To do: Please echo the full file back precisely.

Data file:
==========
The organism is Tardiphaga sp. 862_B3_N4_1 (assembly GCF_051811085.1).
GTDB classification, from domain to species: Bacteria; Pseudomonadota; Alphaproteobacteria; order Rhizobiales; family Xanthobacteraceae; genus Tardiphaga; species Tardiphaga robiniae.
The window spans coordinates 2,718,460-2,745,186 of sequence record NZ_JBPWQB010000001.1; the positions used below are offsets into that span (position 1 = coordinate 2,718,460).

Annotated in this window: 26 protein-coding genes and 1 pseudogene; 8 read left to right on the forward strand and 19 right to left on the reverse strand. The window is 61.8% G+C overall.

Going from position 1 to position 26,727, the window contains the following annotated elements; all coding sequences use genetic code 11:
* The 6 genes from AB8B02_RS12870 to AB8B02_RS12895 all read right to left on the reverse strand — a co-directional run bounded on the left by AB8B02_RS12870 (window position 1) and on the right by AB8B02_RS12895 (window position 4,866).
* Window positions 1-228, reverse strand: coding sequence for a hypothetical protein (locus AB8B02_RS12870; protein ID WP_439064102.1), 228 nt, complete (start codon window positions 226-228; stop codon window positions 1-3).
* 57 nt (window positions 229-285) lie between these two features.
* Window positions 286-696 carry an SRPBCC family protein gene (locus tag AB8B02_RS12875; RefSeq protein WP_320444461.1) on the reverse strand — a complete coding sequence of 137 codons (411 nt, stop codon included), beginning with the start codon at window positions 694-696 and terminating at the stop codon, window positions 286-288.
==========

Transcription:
The organism is Tardiphaga sp. 862_B3_N4_1 (assembly GCF_051811085.1).
GTDB classification, from domain to species: Bacteria; Pseudomonadota; Alphaproteobacteria; order Rhizobiales; family Xanthobacteraceae; genus Tardiphaga; species Tardiphaga robiniae.
The window spans coordinates 2,718,460-2,745,186 of sequence record NZ_JBPWQB010000001.1; the positions used below are offsets into that span (position 1 = coordinate 2,718,460).

Annotated in this window: 26 protein-coding genes and 1 pseudogene; 8 read left to right on the forward strand and 19 right to left on the reverse strand. The window is 61.8% G+C overall.

Going from position 1 to position 26,727, the window contains the following annotated elements; all coding sequences use genetic code 11:
* The 6 genes from AB8B02_RS12870 to AB8B02_RS12895 all read right to left on the reverse strand — a co-directional run bounded on the left by AB8B02_RS12870 (window position 1) and on the right by AB8B02_RS12895 (window position 4,866).
* Window positions 1-228, reverse strand: coding sequence for a hypothetical protein (locus AB8B02_RS12870; protein ID WP_439064102.1), 228 nt, complete (start codon window positions 226-228; stop codon window positions 1-3).
* 57 nt (window positions 229-285) lie between these two features.
* Window positions 286-696 carry an SRPBCC family protein gene (locus tag AB8B02_RS12875; RefSeq protein WP_320444461.1) on the reverse strand — a complete coding sequence of 137 codons (411 nt, stop codon included), beginning with the start codon at window positions 694-696 and terminating at the stop codon, window positions 286-288.